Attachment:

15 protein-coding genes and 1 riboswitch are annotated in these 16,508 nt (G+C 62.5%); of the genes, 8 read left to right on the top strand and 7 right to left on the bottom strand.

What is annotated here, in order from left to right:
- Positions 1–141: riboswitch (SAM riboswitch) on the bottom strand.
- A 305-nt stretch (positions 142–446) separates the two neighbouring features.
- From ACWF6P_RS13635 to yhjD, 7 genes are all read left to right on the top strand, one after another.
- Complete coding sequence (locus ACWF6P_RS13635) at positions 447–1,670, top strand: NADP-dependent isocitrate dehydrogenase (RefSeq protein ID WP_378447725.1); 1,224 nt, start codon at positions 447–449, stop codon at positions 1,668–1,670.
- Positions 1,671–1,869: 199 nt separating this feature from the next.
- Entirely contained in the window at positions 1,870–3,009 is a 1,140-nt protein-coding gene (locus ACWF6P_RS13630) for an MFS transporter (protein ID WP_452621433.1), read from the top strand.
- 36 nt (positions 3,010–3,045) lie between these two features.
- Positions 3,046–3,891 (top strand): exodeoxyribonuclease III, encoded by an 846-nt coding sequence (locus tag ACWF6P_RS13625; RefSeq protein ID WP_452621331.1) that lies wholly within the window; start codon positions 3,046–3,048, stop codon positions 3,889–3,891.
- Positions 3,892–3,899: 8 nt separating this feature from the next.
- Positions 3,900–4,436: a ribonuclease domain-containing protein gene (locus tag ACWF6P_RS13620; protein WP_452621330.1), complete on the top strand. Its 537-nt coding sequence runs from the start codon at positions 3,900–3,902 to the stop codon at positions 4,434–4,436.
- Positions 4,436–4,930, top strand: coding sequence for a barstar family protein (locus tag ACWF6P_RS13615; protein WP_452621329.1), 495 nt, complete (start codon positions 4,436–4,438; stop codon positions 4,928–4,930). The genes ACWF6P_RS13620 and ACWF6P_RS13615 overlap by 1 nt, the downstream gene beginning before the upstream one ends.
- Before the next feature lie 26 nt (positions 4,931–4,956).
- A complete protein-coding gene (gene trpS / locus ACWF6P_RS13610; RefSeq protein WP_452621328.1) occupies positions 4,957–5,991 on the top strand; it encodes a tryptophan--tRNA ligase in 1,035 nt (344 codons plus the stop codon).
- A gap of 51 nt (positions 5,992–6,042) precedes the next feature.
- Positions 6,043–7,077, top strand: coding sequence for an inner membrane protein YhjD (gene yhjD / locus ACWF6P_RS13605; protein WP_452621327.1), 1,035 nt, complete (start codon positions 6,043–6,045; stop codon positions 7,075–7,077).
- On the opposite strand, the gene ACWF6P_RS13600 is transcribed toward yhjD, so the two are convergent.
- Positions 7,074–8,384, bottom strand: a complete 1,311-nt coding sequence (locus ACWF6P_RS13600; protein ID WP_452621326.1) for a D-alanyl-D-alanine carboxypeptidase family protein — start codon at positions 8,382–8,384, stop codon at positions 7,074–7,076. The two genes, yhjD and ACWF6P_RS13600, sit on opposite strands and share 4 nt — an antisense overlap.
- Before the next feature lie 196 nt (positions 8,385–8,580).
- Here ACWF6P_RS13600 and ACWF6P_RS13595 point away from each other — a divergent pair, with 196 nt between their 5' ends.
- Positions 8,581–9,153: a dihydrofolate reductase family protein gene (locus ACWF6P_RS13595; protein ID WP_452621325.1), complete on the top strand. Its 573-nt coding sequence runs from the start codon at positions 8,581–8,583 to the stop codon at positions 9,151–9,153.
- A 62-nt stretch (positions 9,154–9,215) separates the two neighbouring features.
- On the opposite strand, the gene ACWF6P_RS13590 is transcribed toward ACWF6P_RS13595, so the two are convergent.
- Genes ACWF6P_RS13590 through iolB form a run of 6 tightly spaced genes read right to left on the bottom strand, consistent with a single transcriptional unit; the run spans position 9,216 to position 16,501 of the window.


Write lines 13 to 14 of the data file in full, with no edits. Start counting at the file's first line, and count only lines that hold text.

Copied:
- Positions 4,436–4,930, top strand: coding sequence for a barstar family protein (locus tag ACWF6P_RS13615; protein WP_452621329.1), 495 nt, complete (start codon positions 4,436–4,438; stop codon positions 4,928–4,930). The genes ACWF6P_RS13620 and ACWF6P_RS13615 overlap by 1 nt, the downstream gene beginning before the upstream one ends.
- Before the next feature lie 26 nt (positions 4,931–4,956).